One of the things that makes sports so exciting is the debate that inevitably ensues after every week of games about which team or group of teams are better than the others. The human polls tend to weighed down by emotion and bias, whereas the computer polls can’t actually watch the games. My goal was to make a set of ratings that followed common sense by trying to mimic human polls with a solid statistical element driving it. With that, I introduce to you the Donchess Inference Index (DII) version 1.0.
Methods – Layman’s Terms
I have never been a fan of statistical theory. While it is obviously very important, my experience has taught me that theory rarely translates to practicality. The DII is actually a combination of two ratings: a standard rating and an inference rating. The standard rating simply looks at how each team performs in each game (this method is preferred toward the end of the season). The inference rating takes things a step further. It assumes that if Team A beats Team B by seven points or more, that Team A would beat every other team that Team B has beaten (this method is preferred in the beginning of the season where there is a lack of data). I create a rating for both methods each week, and the standard rating is given a higher weight each week in comparison to the inference rating. The underlying basis of my formulas is built around logistic regression. If you would like to be bored with the details of logistic regression then I suggest referencing Wikipedia here. This method is, in fact, not much different than a lot of ranking systems already in place. The DII differs in that it weighs each game differently based on a variety of factors that we humans use either consciously or subconsciously to rank teams.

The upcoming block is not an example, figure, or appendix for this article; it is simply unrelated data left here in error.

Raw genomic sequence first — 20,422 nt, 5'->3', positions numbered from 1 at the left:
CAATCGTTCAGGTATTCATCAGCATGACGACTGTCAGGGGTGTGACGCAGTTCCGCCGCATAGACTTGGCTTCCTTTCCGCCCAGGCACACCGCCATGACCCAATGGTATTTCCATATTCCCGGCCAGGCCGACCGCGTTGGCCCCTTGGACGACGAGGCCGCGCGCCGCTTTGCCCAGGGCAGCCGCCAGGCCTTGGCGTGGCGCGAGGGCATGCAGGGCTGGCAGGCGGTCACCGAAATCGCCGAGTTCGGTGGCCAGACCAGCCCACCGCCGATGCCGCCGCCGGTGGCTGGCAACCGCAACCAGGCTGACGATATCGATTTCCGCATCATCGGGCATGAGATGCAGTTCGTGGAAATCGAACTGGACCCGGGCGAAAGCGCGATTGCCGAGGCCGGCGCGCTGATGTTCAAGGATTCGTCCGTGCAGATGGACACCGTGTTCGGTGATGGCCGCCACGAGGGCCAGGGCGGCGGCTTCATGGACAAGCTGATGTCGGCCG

Game Outcome (by far the most important)
Score Differential (up to 28 points in football)
Time Since Win/Loss
Factors Not Included
Things like Strength of Schedule (SOS) are naturally built in with logistic regression and is thus not “weighted” like the variables described above.